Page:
Something I forgot to mention previously was the big change of image in series four, most notable in the new opening titles. I don't know about everyone else, but really I find it hilarious. We go from a cool spaceship flying through the stars in a wonderfully retro style in bright colours, to a heap of bright-green-on-black (the colour of futuristic computers, dontcherknow) font over some slightly dodgy shots from a camera skirting over a miniature of Xenon (which I like to call The Planet Cardiff) before briefly trailing off into space and we get to see the new funked-up logo:
Somehow it just cracks me up because of the wonderful ultra-80s nerdy look of the show. It's how I imagine Battlestar Galactica looks. (I say 'imagine' because I know nothing about the show at all)
D4. Avon's PMS Versus a Gay Mexican
(aka "Stardrive" by Jim Follett)
This episode is a bit of an odd one. Mostly because it kinda directly contradicts the previous episode. Because, of course, in Traitor there was no difficulty at all for Our Heroes to head down to Helotrix and start some shit up when they felt like it. Only now, their ship is suddenly an ungainly piece of crap that's so useless they need to fly under the cover of a big asteroid to get anywhere. Because, you know, if a Federation Pursuit Ship so much as gives them a threatening look the whole thing will crumble.
So, anyway, they need to perform the incredibly difficult maneuver of entering into an asteroids gravitational orbit. From my rudimentary knowledge of physics I'd say this would, indeed, be bloody difficult to do in real life. What follows is a very annoying scene, where Avon repeatedly points out that their ship absolutely sucks in every possible way and that they have to focus entirely on the task at hand to survive, and absolutely EVERYONE else ignores him and spends the whole time protesting about how it's an insane idea and they're all going to die rather than actually following any of his instructions. Predictably, the ship goes through a bit of a crash, and instantly EVERYONE yells abuse at Avon. You must have the patience of a Saint to not think that they're all pricks by the end of this scene.
I think the scene may have been a Boucher one, actually, as in Follett's script Avon is a far bigger arsehole to everyone than at any other time in the series. So, you know, having everyone being a dick to him in the very start of the episode goes some way to explain it all. Especially since their fuck up causes their star-drive thingsumajig blow up and they have to go in with space suits to fix it while stuck as sitting ducks in the middle of nowhere. Naturally while Vila and Avon have gone down to fix it all up THE FEDERATION SHOWS UP! And, as has been said, the moment the Federation shoot, they're dead. Because the Scorpio is apparently the shittiest ship ever built.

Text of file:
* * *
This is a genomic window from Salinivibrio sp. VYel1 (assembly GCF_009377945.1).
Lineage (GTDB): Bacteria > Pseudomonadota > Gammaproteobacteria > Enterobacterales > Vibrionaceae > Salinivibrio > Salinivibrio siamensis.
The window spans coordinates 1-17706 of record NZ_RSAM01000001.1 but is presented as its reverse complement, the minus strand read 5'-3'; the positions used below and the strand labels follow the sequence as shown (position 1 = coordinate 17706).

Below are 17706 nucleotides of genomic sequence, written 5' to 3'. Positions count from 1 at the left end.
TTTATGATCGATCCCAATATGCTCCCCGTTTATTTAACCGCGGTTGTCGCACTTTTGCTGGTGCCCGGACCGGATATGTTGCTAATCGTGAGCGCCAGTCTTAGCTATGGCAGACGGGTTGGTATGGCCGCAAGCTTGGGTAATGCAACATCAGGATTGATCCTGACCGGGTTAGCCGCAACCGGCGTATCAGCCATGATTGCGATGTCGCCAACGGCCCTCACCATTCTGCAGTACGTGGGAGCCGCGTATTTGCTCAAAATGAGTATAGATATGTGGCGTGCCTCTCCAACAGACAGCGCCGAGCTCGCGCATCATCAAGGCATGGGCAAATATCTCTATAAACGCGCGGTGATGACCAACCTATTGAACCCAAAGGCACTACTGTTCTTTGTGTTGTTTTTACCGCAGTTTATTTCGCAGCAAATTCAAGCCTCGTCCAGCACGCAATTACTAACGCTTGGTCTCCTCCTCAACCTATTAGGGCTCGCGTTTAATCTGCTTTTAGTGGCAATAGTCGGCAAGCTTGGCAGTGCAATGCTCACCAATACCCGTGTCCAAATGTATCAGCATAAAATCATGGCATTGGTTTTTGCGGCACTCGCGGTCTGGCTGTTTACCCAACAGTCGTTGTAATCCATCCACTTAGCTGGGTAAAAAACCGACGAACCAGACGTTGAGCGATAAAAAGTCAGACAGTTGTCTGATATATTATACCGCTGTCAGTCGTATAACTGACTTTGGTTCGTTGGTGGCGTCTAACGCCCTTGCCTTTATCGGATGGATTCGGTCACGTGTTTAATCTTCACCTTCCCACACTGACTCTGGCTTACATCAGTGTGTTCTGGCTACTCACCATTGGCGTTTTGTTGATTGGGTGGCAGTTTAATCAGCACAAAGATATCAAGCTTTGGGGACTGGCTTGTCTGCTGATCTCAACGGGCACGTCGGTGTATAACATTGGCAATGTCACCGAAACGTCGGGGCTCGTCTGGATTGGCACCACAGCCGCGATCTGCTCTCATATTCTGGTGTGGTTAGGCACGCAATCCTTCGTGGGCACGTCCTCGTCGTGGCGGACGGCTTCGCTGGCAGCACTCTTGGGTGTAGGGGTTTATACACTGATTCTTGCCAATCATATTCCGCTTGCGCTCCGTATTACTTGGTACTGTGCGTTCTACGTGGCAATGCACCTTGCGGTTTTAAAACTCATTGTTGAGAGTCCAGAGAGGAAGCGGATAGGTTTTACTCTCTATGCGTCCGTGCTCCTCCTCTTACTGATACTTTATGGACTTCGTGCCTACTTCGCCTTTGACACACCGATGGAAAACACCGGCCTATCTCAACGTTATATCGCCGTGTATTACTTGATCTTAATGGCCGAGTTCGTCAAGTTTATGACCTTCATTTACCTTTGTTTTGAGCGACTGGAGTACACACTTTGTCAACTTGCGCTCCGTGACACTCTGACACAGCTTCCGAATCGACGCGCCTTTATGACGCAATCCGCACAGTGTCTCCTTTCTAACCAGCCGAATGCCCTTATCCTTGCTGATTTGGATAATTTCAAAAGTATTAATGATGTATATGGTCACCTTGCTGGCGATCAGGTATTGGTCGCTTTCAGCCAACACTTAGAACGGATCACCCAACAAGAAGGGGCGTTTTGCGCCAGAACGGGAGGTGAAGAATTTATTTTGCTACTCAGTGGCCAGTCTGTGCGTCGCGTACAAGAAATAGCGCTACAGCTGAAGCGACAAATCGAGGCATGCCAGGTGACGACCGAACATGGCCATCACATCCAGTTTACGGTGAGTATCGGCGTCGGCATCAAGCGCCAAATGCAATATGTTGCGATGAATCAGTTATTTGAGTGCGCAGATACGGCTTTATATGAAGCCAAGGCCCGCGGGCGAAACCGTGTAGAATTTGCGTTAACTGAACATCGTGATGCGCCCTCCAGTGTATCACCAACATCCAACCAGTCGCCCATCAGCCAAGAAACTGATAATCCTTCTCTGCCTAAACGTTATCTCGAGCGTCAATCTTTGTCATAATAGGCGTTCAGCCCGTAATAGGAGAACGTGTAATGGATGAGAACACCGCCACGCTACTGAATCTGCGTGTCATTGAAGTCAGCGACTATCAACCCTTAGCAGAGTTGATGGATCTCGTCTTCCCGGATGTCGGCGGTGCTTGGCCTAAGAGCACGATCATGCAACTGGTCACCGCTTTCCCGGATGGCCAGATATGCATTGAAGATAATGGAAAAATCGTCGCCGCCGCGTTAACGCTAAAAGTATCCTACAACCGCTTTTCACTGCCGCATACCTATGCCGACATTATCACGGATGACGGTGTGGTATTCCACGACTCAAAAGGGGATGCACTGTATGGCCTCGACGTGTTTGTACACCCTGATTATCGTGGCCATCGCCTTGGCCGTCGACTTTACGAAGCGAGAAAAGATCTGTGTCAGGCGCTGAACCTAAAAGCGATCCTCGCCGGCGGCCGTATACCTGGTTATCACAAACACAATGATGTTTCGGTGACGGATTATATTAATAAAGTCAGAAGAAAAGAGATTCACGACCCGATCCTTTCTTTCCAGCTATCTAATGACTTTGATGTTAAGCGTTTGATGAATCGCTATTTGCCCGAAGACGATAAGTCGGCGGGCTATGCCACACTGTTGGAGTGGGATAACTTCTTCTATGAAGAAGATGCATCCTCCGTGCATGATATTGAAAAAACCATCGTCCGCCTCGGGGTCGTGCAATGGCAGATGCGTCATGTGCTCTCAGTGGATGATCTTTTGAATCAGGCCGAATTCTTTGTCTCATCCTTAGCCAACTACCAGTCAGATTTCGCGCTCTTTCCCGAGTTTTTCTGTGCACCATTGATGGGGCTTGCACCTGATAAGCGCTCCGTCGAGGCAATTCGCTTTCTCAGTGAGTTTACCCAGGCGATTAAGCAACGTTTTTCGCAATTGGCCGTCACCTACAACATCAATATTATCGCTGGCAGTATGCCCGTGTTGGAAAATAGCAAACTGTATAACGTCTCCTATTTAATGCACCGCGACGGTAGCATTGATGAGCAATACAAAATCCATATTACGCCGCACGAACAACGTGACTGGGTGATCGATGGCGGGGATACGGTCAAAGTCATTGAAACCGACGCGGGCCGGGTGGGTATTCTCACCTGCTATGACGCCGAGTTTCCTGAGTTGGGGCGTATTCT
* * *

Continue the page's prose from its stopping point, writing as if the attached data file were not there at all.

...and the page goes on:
Fortunately the ships are just blown up, and nobody has any idea why. The first course of action is to ask Orac, but he does nothing but laugh uproariously at their inability to work it out themselves and then turn himself of. Ah, Orac, ya gotta love him.
Now that they need to patch up the ship some more and have A MYSTERY to solve, everyone heads back to The Planet Cardiff. At this point it becomes clear that the new format involves lots of to-ing and fro-ing to their new base. I guess it makes sense after the gang decided that they wanted a base at random intervals before deciding they didn't. Plus it saves on sets.
Avon's idea of detective work is having Soolin and Dayna look at endless photo slides of the ships to find some clue of what the hell happened. I'm guessing the guys were all getting pissed on Soma at the time. Soolin, however, finds the important clue that everyone needs: a crazy dude flying through space in what looks like a helicopter chassis. With a graffited rat on his crash helmet.
If you've missed the cue, this is where the episode goes downhill.
Vila starts termbling in fear and undergoes incontinence, saying that they're dealing with the Space Rats, a bunch of criminals who do nothing but have sex and drag-race. And they like shooting things as well. Nobody is too impressed with this description, but Vila gives it his all to make them sound like a credible threat to them. They ignore him and perform some rough calculations to find out how fast the Space-Rat's Space-Chopper (hehe, space) was going. Lo and behold, it's going just as fast as the Liberator used to! This means that if they find whatever crazy bigged-up Star Drive is inside that Space-Chopper (IT'S SUCH A STUPID NAME!) they'll be able to fly anywhere like they did before. (In the previous episode)
Avon delivers what I believe is his funniest line ever, when he exclaims frenziedly that "SPEEED IS THE KEY!" If I ever actually get a mobile, I'd have that as a text-message ringtone.
Orac, really, is the key and gives them the address of the planet where they can find the boom-badding Space Rats and their scientific advisor-cum-slave, Dr Plaxton. An ex-Fed researcher who, bizzarrely, thought working for a renegade group of sex and spaceship obsessed gunmen living on a desolate mud-filled planet was a wise career choice. She's played well by, erm, an actress with a name, but it's a waste of effort on her part. Because the Space-Rats are lead by ATLAN.
I think I'll let my good friend Ewen Campion-Clarke do the talking here: